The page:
Everything You Need for Your Allergy Season Survival Kit

Adriana Velez | Apr 23, 2014 Healthy Living

allergy kit pinAllergy season is upon us, my friends. Are you ready? It's time to gather your allergy survival kit. We asked our fellow sufferers what must-have remedies they keep on hand every year -- besides the obvious boxes and boxes of the softest tissues you can find. Oh, and the big guns: Steroid nasal spray and allergy shots. Yikes! We're talking about soothers you can get without a prescription and keep in a basket on your desk, in your bedside table drawer, and in your glove compartment.

  • Pollen Counter

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    What to expect when you're expecting pollen: It helps if you know how bad your day is going to be. WebMD's handy oollen calculator can give you a daily local misery forecast.

  • Apple Cider Vinegar

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    Andy Roberts/Flickr

    This is a surprise -- apple cider vinegar can help alleviate symptoms. But it has to be the funky hippie stuff: Unfiltered organic vinegar with the mother. Add a teaspoon to a glass of water.

  • Locally-Produced Honey

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    Siona Karen/Flickr

    Honey produced locally is said to help alleviate and even prevent symptoms. I think the idea is you're inoculating yourself with the pollen that drives you mad by eating it in the form of honey. That's why it's important that it's produced as close by you as possible. Doctors are skeptical that honey cures allergies, though. Allergist Dr. Clifford Bassett says, "Honeybees transfer pollen from flowers, however that is insect pollination. Seasonal allergens like pollen are generally triggered by wind pollination, not insects, and therefore the prevailing evidence does not support this practice." Some people find it soothing in herb tea, though.

  • Stinging Nettle

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    John Tann/Flickr

    Clinical naturopath Serron Wilkie recommends drinking nettle tea daily a couple months before allergy season begins. Then, take nettle tincture during allergy season. She also recommends eating the leaves. Careful, though. Dr. Bassett warns that nettles aren't effective for sufferers who have high-level sensitives. "Also, as with any herb there can be interactions with medications and contamination especially when supplements are prepared and manufactured overseas."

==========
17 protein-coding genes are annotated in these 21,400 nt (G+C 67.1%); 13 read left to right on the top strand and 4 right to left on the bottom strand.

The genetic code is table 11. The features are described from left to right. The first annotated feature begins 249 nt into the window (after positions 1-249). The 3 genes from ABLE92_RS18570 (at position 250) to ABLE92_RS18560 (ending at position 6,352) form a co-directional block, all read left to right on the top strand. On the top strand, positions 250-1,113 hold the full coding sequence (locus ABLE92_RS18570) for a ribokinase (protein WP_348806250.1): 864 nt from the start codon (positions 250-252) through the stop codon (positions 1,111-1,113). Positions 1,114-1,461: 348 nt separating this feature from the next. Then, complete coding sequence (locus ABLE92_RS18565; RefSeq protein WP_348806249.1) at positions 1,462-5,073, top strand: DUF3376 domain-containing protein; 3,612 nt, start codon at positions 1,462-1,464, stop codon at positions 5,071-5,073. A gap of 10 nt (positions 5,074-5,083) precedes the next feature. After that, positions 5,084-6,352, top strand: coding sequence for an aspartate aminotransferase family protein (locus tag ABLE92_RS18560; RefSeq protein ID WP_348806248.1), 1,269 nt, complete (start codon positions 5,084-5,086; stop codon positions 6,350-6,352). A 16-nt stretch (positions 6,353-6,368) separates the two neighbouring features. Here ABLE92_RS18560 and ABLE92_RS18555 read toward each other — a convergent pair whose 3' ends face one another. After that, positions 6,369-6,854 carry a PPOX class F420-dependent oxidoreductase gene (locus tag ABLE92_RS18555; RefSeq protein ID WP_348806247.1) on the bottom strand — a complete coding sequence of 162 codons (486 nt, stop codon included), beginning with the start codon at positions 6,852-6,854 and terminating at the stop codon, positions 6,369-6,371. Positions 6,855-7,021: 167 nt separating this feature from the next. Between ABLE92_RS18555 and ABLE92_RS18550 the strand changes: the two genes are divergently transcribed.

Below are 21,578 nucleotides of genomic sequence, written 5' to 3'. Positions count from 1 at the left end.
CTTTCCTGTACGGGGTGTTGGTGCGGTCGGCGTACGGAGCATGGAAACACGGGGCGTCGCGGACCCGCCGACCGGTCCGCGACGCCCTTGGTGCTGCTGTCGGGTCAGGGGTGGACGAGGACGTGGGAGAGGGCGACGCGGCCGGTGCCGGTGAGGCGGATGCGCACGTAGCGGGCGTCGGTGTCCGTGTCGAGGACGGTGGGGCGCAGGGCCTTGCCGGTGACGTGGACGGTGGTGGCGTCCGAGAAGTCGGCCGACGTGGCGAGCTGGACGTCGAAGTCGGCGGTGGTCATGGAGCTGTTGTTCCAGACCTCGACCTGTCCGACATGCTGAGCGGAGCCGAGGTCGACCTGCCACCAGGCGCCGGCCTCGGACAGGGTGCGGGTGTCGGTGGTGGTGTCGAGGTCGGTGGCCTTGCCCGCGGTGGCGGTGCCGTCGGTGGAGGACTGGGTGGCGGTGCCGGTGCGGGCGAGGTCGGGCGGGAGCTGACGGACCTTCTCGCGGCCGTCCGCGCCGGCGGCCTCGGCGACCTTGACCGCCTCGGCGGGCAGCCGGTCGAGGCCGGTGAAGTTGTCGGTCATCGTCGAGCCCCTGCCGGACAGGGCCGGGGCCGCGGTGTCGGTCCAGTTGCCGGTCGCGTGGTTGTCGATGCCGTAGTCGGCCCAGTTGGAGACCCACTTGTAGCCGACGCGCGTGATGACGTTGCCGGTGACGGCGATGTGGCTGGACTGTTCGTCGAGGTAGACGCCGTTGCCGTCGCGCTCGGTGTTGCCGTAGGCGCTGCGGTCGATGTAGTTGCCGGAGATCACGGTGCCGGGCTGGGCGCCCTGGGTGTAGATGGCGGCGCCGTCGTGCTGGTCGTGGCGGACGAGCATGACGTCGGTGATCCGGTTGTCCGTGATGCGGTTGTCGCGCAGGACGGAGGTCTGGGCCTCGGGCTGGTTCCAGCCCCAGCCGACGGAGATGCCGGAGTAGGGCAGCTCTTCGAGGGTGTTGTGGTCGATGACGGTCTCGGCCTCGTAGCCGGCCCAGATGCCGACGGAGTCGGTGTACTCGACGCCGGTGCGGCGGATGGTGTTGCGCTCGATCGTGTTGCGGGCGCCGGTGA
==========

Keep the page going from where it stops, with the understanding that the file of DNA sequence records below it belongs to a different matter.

• Throat Lozenges

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    If you get a sore throat from your allergies you'll want some lozenges. I like Thayers Slippery Elm Lozenges and Ricola Throat Drops.

  • Decongestant Eye Drops

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    Wayne Truong/Flickr

    Now for your itchy, water eyes ... I'm sorry, I know. Even reading the words burns my eyeballs. Careful not to take these more than two or three days in a row.

  • Neti Pot

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    Gaurav Mishra/Flickr

    The neti pot freaks a lot of people out -- it's definitely not for everyone. And yeah, it does feel really funky and takes practice. But once you've got it down, it's kind of brilliant. AND, you'll safe the end of your poor, worn out nose.

    Here's a video showing how to use a neti pot.

  • Windows

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    You probably already knew this -- but it's wise to keep your windows and doors closed during allergy season. And inspect them for films of pollen. WebMD says get an air filter only after you've tried everything else, but closing windows is a smart start.

  • You Local Allergist

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    Matt Bird/Corbis

    This is probably the most important part of your allergy season survival kit. Dr. Bassett recommends working with a local allergist "to get tested and pinpoint your allergy triggers. Then you can have an individualized, customized allergy plan to meet your needs." That could be anything from the heavy-duty steroid nasal sprays, to over-the-counter drugs, to something else much milder, depending on your individual case.

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